About 330 winding, transmission-straining miles north of Baghdad’s Green Zone, in the autonomous Kurdistan region of Iraq, Iraqi Kurds, and a few foreigners, are re-discovering skiing near the border with Iran.

Here on Mount Halgurd—the second-highest mountain in Iraq—the ski runs are good, the powder is fresh, and the tourist crowds remain nonexistent. Take a photograph and, if you Photoshop out the squat, concrete houses and the military checkpoints, you could easily be in Telluride or Whistler, Verbier or Courmayeur.

There are a few other differences, too. The Kurdish soldiers manning the checkpoints often get bored and can detain visitors for an interminable amount of time. Leftover land mines from the Iran-Iraq War, in the 1980s, remain buried beneath the snow. But neither of those obstacles deterred 35 people, including eight teenage Syrian refugees, three Americans, two Europeans, and about 20 locals, from coming here for the Third Annual Iraq Ski Rally, which took place from February 19 to 22.

Kurdish soldiers guard the area around Choman. On occasion they join in on the skiing, too.

Skiing in Iraq is not as much of a misnomer as it may sound. Black-and-white-film footage from 1952 shows Iraqis zigzagging down Mount Halgurd on wooden skis. However, there’s been little skiing since the end of the reign of King Faisal II, in 1958, after which a series of wars between the Kurds and Iraq’s central authority, Iraq’s invasions of Iran and Kuwait, and the 11-year occupation by the United States discouraged almost all tourism, let alone adventure expeditions.

Omar Hussein, 34, grew up in Choman, a village a few miles from Mount Halgurd. He often heard stories about how, in the 1970s, before Saddam Hussein seized power, his father’s friends and neighbors would climb up the mountain, clip on wooden skis, and sail down the slope. When he was a teenager, Hussein and some of his teenage friends tried it themselves. Lacking the proper ski equipment, they used their sneaker laces to tie themselves to old skis and pushed off downhill with their lives in their hands.

Choman or “Chomanix”?

Then, in 2011, a Norwegian skier named Kit Monsen came to the area in an attempt to become the first person to ski Halgurd (11,834 feet) and the nearby Cheekha Dar (11,847 feet), which straddles the Iran-Iraq border. “All I heard was that there is snow at this time of year so I brought my gear and off we went,” Monsen told Travelmag. Hussein helped lead the team, but rain and snow kept them from the top.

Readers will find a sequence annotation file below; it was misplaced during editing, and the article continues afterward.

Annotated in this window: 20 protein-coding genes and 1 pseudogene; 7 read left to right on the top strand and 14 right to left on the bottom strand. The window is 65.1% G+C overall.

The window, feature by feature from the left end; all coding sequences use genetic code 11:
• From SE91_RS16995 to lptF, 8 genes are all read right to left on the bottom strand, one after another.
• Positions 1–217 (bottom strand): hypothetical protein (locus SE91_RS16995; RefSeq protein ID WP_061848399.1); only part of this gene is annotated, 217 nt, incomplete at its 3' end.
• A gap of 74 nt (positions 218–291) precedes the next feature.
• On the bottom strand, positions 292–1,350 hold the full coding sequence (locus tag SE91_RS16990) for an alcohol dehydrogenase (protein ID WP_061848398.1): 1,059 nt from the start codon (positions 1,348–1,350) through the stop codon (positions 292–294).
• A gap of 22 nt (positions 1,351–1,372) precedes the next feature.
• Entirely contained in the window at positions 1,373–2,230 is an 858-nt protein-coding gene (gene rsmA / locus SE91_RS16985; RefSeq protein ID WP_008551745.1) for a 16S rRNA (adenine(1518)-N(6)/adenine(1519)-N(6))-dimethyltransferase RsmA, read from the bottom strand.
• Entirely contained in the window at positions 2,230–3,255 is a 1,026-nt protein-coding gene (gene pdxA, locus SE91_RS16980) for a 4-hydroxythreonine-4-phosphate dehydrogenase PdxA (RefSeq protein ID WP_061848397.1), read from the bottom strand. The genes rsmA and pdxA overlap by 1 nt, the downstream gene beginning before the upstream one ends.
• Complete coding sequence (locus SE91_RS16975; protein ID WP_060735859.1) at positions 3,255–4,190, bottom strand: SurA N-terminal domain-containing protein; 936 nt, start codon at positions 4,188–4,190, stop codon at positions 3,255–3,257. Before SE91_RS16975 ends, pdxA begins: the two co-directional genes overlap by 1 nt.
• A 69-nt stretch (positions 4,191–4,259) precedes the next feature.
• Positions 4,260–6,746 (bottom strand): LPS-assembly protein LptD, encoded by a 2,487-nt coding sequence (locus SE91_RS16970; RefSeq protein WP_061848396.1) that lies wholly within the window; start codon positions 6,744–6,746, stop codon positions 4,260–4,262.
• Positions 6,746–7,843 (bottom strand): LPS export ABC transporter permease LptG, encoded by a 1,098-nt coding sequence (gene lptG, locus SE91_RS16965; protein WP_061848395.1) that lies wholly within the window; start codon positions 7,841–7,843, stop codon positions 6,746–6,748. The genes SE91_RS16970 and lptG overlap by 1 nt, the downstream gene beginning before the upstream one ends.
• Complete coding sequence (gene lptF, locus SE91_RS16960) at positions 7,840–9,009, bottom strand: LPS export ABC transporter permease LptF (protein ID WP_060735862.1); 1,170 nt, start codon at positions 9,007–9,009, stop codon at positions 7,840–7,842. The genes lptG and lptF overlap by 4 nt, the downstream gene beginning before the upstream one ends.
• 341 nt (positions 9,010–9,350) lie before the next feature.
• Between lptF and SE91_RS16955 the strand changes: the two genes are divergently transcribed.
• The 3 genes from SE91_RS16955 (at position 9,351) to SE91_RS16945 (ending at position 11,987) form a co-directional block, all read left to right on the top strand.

It wasn’t until February 2018 that the American mountaineer and Iraq War veteran Stacy Bare, in partnership with Dutch guide Jan Bakker, led the first complete ski ascent and descent of Halgurd. They went away nicknaming the mountain range “Chomanix,” a twist on the renowned French skiing village of Chamonix.

These attempts gave Hussein an idea. “I bought these other cheap skis from Iran, and we started skiing around.” Then, when other private expeditions from Europe and America arrived in Choman, he bought their skis, too. “Soon enough we had enough for a small club.” Hussein is now the owner of the adventure outfitter VI Kurdistan and co-founder of the Iraq Ski Rally.

A backcountry skier sails down a pristine run in Iraq’s Zagros Mountains.

“For those who want to just ski a nice piste, have a beer, then go to a disco, it’s probably not so appealing,” said James Willcox, co-founder of adventure-travel company Untamed Borders, which brings a group of international tourists here most years. But, he adds, “the chance to truly blaze a tourist trail is a rare opportunity.”

They went away nicknaming the mountain range “Chomanix,” a twist on the renowned French skiing village of Chamonix.

This year a group of holidaying NGO workers aided Hussein’s company in constructing a makeshift downhill course for the ski rally. They then helped newcomers and regulars alike strap on new K2 skis and led each other down the piste before hiking back up and doing it all again—depending on how many tumbles they had taken. On the second day of the event, the group’s top skiers climbed to a nearby ridgeline and skied down as fast as they could, with awards given to the top three “local” skiers and the top three “international” skiers.

Winners of the downhill race during the second Iraq Ski Rally. Each participant climbed up 2,000 feet before skiing down.

While the Korek Mountain Resort to the west offers the country’s one and only chairlift, and a mediocre skiing experience, to backcountry enthusiasts the area around Choman offers seemingly unlimited runs. But adventure tourists and local skiers face a tough buy-in from the regional government and the military.

Stringent searches—or “having tea”—with the local and regional police in Choman happen frequently to outsiders. And while Sasan Othman Awni, the minister of municipalities and tourism of the Kurdistan Regional Government, says he is open to adventure tourism, according to Hussein, most of the ministry’s people “don’t really know the meaning of adventure; they [only] know about tourism.”

For now, however, the slopes of Europe get more crowded, and the people of this region, who have been leaving—and dying—on boats bound for Europe, hope that the likes of Vail Resorts, Alterra Mountain Company, or the Powdr Corporation will share their vision and help popularize skiing in Iraq.

“There is more to our country than oil and war,” says Hussein. “There is so much natural beauty here and so many friendly people—it has forever been overlooked by everyone.”

Adrian Brune is a London-based American writer